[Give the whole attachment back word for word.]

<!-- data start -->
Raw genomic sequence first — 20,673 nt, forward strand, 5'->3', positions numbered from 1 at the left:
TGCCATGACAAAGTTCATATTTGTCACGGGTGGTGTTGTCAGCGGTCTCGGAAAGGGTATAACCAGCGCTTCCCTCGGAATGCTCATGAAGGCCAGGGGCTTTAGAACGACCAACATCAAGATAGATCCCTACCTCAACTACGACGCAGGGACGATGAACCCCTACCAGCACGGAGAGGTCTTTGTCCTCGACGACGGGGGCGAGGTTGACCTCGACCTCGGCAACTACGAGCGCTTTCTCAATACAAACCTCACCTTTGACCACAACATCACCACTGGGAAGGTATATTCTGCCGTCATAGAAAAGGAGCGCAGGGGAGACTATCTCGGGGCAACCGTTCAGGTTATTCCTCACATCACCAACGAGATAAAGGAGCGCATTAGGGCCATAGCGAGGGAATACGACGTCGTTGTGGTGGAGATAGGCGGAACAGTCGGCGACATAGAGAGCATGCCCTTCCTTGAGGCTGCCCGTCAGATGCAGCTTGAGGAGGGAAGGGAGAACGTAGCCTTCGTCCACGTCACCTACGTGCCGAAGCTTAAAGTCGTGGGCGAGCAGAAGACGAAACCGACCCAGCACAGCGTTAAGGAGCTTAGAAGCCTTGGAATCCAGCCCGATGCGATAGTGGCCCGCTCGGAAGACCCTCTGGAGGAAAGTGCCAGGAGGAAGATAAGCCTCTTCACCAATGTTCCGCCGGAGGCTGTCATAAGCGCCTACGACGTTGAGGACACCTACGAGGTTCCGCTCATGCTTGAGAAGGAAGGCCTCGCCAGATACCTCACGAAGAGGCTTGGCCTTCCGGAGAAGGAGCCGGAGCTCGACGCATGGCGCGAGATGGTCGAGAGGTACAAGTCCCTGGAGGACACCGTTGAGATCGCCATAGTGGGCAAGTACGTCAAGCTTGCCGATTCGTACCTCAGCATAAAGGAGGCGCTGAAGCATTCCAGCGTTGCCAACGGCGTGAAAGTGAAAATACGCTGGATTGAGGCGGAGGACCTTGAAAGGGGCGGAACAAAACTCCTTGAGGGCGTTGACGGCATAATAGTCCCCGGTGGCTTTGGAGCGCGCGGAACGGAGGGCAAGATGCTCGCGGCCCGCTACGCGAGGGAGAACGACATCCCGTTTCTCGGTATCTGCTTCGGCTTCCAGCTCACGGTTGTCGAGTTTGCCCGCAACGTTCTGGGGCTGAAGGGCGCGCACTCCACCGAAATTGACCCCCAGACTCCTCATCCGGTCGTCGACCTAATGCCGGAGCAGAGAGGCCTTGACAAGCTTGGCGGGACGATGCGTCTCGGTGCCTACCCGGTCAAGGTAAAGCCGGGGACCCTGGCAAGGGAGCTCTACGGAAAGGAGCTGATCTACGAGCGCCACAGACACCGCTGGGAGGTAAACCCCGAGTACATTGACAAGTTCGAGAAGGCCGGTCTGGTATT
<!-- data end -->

Raw genomic sequence first — 20,673 nt, forward strand, 5'->3', positions numbered from 1 at the left:
TGCCATGACAAAGTTCATATTTGTCACGGGTGGTGTTGTCAGCGGTCTCGGAAAGGGTATAACCAGCGCTTCCCTCGGAATGCTCATGAAGGCCAGGGGCTTTAGAACGACCAACATCAAGATAGATCCCTACCTCAACTACGACGCAGGGACGATGAACCCCTACCAGCACGGAGAGGTCTTTGTCCTCGACGACGGGGGCGAGGTTGACCTCGACCTCGGCAACTACGAGCGCTTTCTCAATACAAACCTCACCTTTGACCACAACATCACCACTGGGAAGGTATATTCTGCCGTCATAGAAAAGGAGCGCAGGGGAGACTATCTCGGGGCAACCGTTCAGGTTATTCCTCACATCACCAACGAGATAAAGGAGCGCATTAGGGCCATAGCGAGGGAATACGACGTCGTTGTGGTGGAGATAGGCGGAACAGTCGGCGACATAGAGAGCATGCCCTTCCTTGAGGCTGCCCGTCAGATGCAGCTTGAGGAGGGAAGGGAGAACGTAGCCTTCGTCCACGTCACCTACGTGCCGAAGCTTAAAGTCGTGGGCGAGCAGAAGACGAAACCGACCCAGCACAGCGTTAAGGAGCTTAGAAGCCTTGGAATCCAGCCCGATGCGATAGTGGCCCGCTCGGAAGACCCTCTGGAGGAAAGTGCCAGGAGGAAGATAAGCCTCTTCACCAATGTTCCGCCGGAGGCTGTCATAAGCGCCTACGACGTTGAGGACACCTACGAGGTTCCGCTCATGCTTGAGAAGGAAGGCCTCGCCAGATACCTCACGAAGAGGCTTGGCCTTCCGGAGAAGGAGCCGGAGCTCGACGCATGGCGCGAGATGGTCGAGAGGTACAAGTCCCTGGAGGACACCGTTGAGATCGCCATAGTGGGCAAGTACGTCAAGCTTGCCGATTCGTACCTCAGCATAAAGGAGGCGCTGAAGCATTCCAGCGTTGCCAACGGCGTGAAAGTGAAAATACGCTGGATTGAGGCGGAGGACCTTGAAAGGGGCGGAACAAAACTCCTTGAGGGCGTTGACGGCATAATAGTCCCCGGTGGCTTTGGAGCGCGCGGAACGGAGGGCAAGATGCTCGCGGCCCGCTACGCGAGGGAGAACGACATCCCGTTTCTCGGTATCTGCTTCGGCTTCCAGCTCACGGTTGTCGAGTTTGCCCGCAACGTTCTGGGGCTGAAGGGCGCGCACTCCACCGAAATTGACCCCCAGACTCCTCATCCGGTCGTCGACCTAATGCCGGAGCAGAGAGGCCTTGACAAGCTTGGCGGGACGATGCGTCTCGGTGCCTACCCGGTCAAGGTAAAGCCGGGGACCCTGGCAAGGGAGCTCTACGGAAAGGAGCTGATCTACGAGCGCCACAGACACCGCTGGGAGGTAAACCCCGAGTACATTGACAAGTTCGAGAAGGCCGGTCTGGTATT